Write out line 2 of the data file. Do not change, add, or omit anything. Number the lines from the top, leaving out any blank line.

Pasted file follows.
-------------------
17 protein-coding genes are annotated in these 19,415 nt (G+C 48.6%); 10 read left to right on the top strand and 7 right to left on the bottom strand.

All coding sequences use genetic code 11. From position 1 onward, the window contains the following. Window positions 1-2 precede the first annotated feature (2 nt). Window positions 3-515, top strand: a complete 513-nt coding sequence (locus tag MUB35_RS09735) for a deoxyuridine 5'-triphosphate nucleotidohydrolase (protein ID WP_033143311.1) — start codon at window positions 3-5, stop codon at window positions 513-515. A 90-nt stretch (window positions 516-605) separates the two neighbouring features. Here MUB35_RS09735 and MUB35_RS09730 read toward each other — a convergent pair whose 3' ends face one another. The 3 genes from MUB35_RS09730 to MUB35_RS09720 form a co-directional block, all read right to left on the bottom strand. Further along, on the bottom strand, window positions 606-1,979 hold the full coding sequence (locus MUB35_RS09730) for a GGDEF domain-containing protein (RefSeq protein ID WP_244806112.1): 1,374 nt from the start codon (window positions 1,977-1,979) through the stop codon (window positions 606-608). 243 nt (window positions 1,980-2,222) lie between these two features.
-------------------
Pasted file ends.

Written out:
All coding sequences use genetic code 11. From position 1 onward, the window contains the following. Window positions 1-2 precede the first annotated feature (2 nt). Window positions 3-515, top strand: a complete 513-nt coding sequence (locus tag MUB35_RS09735) for a deoxyuridine 5'-triphosphate nucleotidohydrolase (protein ID WP_033143311.1) — start codon at window positions 3-5, stop codon at window positions 513-515. A 90-nt stretch (window positions 516-605) separates the two neighbouring features. Here MUB35_RS09735 and MUB35_RS09730 read toward each other — a convergent pair whose 3' ends face one another. The 3 genes from MUB35_RS09730 to MUB35_RS09720 form a co-directional block, all read right to left on the bottom strand. Further along, on the bottom strand, window positions 606-1,979 hold the full coding sequence (locus MUB35_RS09730) for a GGDEF domain-containing protein (RefSeq protein ID WP_244806112.1): 1,374 nt from the start codon (window positions 1,977-1,979) through the stop codon (window positions 606-608). 243 nt (window positions 1,980-2,222) lie between these two features.